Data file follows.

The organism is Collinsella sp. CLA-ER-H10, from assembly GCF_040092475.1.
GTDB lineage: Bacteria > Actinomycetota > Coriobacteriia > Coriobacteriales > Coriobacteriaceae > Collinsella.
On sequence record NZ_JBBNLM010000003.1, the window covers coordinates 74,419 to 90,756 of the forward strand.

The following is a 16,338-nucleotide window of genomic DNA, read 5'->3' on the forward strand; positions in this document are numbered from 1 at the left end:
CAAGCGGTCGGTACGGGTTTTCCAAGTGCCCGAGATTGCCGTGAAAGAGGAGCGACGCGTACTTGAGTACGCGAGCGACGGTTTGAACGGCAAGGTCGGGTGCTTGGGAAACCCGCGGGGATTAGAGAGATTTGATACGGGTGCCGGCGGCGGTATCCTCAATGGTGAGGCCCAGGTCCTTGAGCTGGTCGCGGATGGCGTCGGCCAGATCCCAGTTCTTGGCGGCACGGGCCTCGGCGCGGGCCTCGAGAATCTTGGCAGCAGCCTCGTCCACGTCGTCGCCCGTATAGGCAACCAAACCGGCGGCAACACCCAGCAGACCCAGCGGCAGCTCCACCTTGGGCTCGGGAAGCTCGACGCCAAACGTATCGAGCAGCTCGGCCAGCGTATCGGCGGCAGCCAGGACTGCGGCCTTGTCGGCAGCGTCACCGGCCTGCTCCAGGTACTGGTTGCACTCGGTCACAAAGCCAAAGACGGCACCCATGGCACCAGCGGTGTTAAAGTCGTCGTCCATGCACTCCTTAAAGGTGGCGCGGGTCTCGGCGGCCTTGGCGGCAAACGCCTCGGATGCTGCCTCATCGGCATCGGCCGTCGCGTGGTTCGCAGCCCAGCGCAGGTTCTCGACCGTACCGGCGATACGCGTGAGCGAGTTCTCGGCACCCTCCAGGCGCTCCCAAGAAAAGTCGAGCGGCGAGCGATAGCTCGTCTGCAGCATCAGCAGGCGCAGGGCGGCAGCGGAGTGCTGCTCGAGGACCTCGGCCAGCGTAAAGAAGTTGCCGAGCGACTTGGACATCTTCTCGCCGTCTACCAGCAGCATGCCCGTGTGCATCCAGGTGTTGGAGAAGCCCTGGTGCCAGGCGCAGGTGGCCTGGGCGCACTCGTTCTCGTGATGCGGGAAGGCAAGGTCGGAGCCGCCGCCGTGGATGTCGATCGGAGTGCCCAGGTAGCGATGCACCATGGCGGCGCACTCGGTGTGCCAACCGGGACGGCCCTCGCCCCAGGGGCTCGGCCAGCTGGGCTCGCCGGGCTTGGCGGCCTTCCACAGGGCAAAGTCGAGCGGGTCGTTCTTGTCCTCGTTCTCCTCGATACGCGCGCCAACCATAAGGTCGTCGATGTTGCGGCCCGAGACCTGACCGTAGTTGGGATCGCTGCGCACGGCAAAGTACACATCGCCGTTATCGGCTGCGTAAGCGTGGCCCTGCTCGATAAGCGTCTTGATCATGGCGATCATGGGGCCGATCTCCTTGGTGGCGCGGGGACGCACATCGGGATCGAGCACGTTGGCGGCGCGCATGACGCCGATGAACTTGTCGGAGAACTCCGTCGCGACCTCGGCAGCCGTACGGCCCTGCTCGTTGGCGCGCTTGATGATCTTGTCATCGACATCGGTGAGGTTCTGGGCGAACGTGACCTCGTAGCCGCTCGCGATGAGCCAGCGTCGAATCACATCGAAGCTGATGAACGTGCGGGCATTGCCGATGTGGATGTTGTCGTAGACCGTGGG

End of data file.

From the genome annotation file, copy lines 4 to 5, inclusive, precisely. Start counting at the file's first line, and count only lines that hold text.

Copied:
The following is a 16,338-nucleotide window of genomic DNA, read 5'->3' on the forward strand; positions in this document are numbered from 1 at the left end:
CAAGCGGTCGGTACGGGTTTTCCAAGTGCCCGAGATTGCCGTGAAAGAGGAGCGACGCGTACTTGAGTACGCGAGCGACGGTTTGAACGGCAAGGTCGGGTGCTTGGGAAACCCGCGGGGATTAGAGAGATTTGATACGGGTGCCGGCGGCGGTATCCTCAATGGTGAGGCCCAGGTCCTTGAGCTGGTCGCGGATGGCGTCGGCCAGATCCCAGTTCTTGGCGGCACGGGCCTCGGCGCGGGCCTCGAGAATCTTGGCAGCAGCCTCGTCCACGTCGTCGCCCGTATAGGCAACCAAACCGGCGGCAACACCCAGCAGACCCAGCGGCAGCTCCACCTTGGGCTCGGGAAGCTCGACGCCAAACGTATCGAGCAGCTCGGCCAGCGTATCGGCGGCAGCCAGGACTGCGGCCTTGTCGGCAGCGTCACCGGCCTGCTCCAGGTACTGGTTGCACTCGGTCACAAAGCCAAAGACGGCACCCATGGCACCAGCGGTGTTAAAGTCGTCGTCCATGCACTCCTTAAAGGTGGCGCGGGTCTCGGCGGCCTTGGCGGCAAACGCCTCGGATGCTGCCTCATCGGCATCGGCCGTCGCGTGGTTCGCAGCCCAGCGCAGGTTCTCGACCGTACCGGCGATACGCGTGAGCGAGTTCTCGGCACCCTCCAGGCGCTCCCAAGAAAAGTCGAGCGGCGAGCGATAGCTCGTCTGCAGCATCAGCAGGCGCAGGGCGGCAGCGGAGTGCTGCTCGAGGACCTCGGCCAGCGTAAAGAAGTTGCCGAGCGACTTGGACATCTTCTCGCCGTCTACCAGCAGCATGCCCGTGTGCATCCAGGTGTTGGAGAAGCCCTGGTGCCAGGCGCAGGTGGCCTGGGCGCACTCGTTCTCGTGATGCGGGAAGGCAAGGTCGGAGCCGCCGCCGTGGATGTCGATCGGAGTGCCCAGGTAGCGATGCACCATGGCGGCGCACTCGGTGTGCCAACCGGGACGGCCCTCGCCCCAGGGGCTCGGCCAGCTGGGCTCGCCGGGCTTGGCGGCCTTCCACAGGGCAAAGTCGAGCGGGTCGTTCTTGTCCTCGTTCTCCTCGATACGCGCGCCAACCATAAGGTCGTCGATGTTGCGGCCCGAGACCTGACCGTAGTTGGGATCGCTGCGCACGGCAAAGTACACATCGCCGTTATCGGCTGCGTAAGCGTGGCCCTGCTCGATAAGCGTCTTGATCATGGCGATCATGGGGCCGATCTCCTTGGTGGCGCGGGGACGCACATCGGGATCGAGCACGTTGGCGGCGCGCATGACGCCGATGAACTTGTCGGAGAACTCCGTCGCGACCTCGGCAGCCGTACGGCCCTGCTCGTTGGCGCGCTTGATGATCTTGTCATCGACATCGGTGAGGTTCTGGGCGAACGTGACCTCGTAGCCGCTCGCGATGAGCCAGCGTCGAATCACATCGAAGCTGATGAACGTGCGGGCATTGCCGATGTGGATGTTGTCGTAGACCGTGGG